The trouble is, fashion taps straight into our desires. We’re also living in neoliberal society where we are competing with each other every single moment. The whole culture the economy has produced today means we are constantly at the edge of being fired. We have produced a certain kind of aesthetic economy where we’re pushing each other to participate and conform in a particular way.
Consumers are de-skilled, wilfully submissive to the authorities of fashion, and largely apolitical. A kind of mistrust or rebellion is necessary toward the dominant powers in fashion to make progressive change. However, as mentioned in The Fashion Condition book, in fashion “everything is consumed, even resistance to consumption itself”. How can we reconcile this so that active, political disruptions to fashion have a systemic affect rather than being gobbled up by the system and resold to us?
First I would ask, what capabilities does your revolution against fashion produce? How does it offer people the position to ‘do’ and ‘be’ something different in the world? How does it impact people’s capacity to change their own conditions? Very little consumption actually does that. It buys you a temporary visa that grants access to another space. So, the question is, how can resistance build skills and agency in the world? I’m not saying every commodity or every transaction is inherently evil, but we need to acknowledge they are inherently corruptible. The punk movement was very quickly corrupted and became just another style. But there was an agitation for justice, an attitude of DIY and a reclaiming of agency. If your rebellion actually produces capabilities and agency, then it’s not necessarily bad. Skills feed into entrepreneurship and other kinds of competition but you can also use them to overturn power. Without the skills you don’t have that possibility. It gets tricky when things become ‘lifestyles’ or brand images.
The fashion industry continually celebrates itself for democratising fashion in all its forms. The way in which fashion misleads consumers about this is deeply problematic, considering there is nothing democratic about the way in which affordable and accessible clothing from first world fashion brands relies unethical conditions in the supply chain in less fortunate parts of the world. What conditions are necessary for fashion to become more like a democracy?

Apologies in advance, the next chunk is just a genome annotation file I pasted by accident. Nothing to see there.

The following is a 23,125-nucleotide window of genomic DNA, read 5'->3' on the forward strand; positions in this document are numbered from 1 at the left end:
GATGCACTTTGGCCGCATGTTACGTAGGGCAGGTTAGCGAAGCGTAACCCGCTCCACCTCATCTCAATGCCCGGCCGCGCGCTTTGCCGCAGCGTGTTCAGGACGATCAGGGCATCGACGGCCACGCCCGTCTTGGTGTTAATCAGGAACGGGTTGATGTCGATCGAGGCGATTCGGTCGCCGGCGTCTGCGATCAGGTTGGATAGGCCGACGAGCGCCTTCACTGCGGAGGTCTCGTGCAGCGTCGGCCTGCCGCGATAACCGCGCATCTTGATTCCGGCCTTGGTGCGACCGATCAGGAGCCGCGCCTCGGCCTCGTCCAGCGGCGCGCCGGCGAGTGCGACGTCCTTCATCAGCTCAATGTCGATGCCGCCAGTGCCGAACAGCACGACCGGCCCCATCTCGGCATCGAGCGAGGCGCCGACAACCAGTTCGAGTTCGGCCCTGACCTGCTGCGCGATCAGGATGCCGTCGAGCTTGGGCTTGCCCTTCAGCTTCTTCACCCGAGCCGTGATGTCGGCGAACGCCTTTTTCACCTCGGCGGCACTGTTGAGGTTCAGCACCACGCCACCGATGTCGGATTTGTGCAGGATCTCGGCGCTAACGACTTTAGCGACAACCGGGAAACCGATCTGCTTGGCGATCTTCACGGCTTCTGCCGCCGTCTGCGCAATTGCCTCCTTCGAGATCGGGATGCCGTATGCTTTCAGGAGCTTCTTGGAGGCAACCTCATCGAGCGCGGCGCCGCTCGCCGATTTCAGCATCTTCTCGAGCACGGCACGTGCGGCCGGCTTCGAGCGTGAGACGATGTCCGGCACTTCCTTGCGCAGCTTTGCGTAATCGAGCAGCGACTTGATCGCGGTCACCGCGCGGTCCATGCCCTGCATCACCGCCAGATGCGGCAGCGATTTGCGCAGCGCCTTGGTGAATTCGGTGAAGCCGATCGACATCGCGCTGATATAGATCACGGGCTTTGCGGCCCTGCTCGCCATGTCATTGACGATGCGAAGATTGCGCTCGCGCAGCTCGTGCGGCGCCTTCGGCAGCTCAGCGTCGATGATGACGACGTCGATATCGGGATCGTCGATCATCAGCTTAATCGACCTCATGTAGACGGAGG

I’ve been playing with the idea of ‘deep freedom’ based on the research by political thinker Roberto Mangabeira Unger. He argues that deep freedom “combines a devotion to the empowerment of the ordinary person… with a disposition to reshape the institutional arrangements of society in the service of such empowerment.” Freedom as we know it is connected to the market and free speech. Is this the best kind of freedom we can imagine? The same question I am trying to ask of fashion. In resonance with these ideas, I would argue that in relation to fashion, deep freedom is something more than “voting with our dollars” on commodity fashion, to instead mean engaging on many more levels of dress. The user must be empowered both through individual capabilities as well as supported by the ‘system’ to become something much more socially fertile than a consumer. So, we need to reimagine different ways of being with fashion, which I try to sketch out in my Deep Fashion Bulletin.
Unger also believes that care is a principal part of a functional society. Caring for the young and the old and sick is the basis of why we even form societies. What if care was a central part of fashion? Currently, it feeds an ideology of superfluousness. Not only are my clothes and furniture ready to be thrown out, migrants and the poor are treated as commodities within this larger exchange. Mending my sock may be a very small start to repositioning my whole relationship to the world. To me, it also connects to a larger issue of democracy. What is my civic position in the world and how does fashion tie into that? The tricky part about the democracy of fashion is that it is only a democracy in the sense of access. We are not equal before the law and we don’t even have equal votes.